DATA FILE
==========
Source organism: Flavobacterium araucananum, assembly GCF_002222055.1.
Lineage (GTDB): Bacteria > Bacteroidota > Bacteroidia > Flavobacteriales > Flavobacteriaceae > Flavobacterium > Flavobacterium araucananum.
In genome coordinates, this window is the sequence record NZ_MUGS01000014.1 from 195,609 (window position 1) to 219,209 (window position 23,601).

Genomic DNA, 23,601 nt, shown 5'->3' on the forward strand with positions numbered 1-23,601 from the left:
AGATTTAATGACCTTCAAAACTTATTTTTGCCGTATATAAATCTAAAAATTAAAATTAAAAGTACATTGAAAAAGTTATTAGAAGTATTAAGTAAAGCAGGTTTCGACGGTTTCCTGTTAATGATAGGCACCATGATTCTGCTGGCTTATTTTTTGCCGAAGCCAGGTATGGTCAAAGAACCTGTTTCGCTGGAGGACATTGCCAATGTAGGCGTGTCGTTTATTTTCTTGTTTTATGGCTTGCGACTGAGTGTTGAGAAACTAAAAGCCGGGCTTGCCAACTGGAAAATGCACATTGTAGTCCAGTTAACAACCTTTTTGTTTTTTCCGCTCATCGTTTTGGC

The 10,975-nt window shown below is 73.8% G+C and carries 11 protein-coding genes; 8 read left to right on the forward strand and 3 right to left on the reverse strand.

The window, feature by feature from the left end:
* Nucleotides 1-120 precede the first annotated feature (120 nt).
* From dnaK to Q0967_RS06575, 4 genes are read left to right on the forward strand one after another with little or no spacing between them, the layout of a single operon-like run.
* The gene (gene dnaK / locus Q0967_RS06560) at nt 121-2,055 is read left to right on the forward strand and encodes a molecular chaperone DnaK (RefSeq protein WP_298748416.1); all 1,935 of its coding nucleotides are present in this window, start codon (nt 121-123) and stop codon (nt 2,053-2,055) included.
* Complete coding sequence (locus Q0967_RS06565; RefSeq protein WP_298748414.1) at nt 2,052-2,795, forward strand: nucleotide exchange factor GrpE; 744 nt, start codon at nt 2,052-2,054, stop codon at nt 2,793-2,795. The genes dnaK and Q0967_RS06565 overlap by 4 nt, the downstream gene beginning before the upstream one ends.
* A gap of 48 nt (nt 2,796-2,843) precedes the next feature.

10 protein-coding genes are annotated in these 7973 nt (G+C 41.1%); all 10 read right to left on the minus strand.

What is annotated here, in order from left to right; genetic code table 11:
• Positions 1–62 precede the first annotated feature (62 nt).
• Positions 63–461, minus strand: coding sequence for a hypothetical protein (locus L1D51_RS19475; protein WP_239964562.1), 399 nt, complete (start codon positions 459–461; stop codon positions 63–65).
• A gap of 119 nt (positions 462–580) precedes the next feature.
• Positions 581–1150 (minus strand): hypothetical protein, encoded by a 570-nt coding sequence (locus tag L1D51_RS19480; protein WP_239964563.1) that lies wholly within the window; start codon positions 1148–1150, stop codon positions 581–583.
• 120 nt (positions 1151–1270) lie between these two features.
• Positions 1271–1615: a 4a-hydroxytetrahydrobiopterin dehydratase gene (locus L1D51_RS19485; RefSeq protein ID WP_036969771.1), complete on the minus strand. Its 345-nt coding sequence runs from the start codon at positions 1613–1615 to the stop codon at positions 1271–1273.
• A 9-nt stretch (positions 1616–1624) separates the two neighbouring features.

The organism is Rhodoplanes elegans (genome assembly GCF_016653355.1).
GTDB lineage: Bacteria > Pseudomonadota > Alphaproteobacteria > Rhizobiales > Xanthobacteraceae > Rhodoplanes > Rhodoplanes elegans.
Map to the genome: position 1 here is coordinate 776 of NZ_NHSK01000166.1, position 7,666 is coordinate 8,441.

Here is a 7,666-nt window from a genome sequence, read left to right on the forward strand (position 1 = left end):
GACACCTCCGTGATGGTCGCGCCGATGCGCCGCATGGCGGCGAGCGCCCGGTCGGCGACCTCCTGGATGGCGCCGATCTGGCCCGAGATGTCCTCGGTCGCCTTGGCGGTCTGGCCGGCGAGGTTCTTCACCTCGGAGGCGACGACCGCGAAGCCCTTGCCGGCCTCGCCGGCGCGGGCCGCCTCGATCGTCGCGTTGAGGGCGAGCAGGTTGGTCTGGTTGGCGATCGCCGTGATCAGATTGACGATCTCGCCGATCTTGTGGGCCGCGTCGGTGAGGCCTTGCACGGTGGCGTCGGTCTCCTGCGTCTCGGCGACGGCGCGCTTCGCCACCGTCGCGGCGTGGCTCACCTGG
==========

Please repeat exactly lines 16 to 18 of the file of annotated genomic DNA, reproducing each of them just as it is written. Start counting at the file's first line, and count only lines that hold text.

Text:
• Positions 63–461, minus strand: coding sequence for a hypothetical protein (locus L1D51_RS19475; protein WP_239964562.1), 399 nt, complete (start codon positions 459–461; stop codon positions 63–65).
• A gap of 119 nt (positions 462–580) precedes the next feature.
• Positions 581–1150 (minus strand): hypothetical protein, encoded by a 570-nt coding sequence (locus tag L1D51_RS19480; protein WP_239964563.1) that lies wholly within the window; start codon positions 1148–1150, stop codon positions 581–583.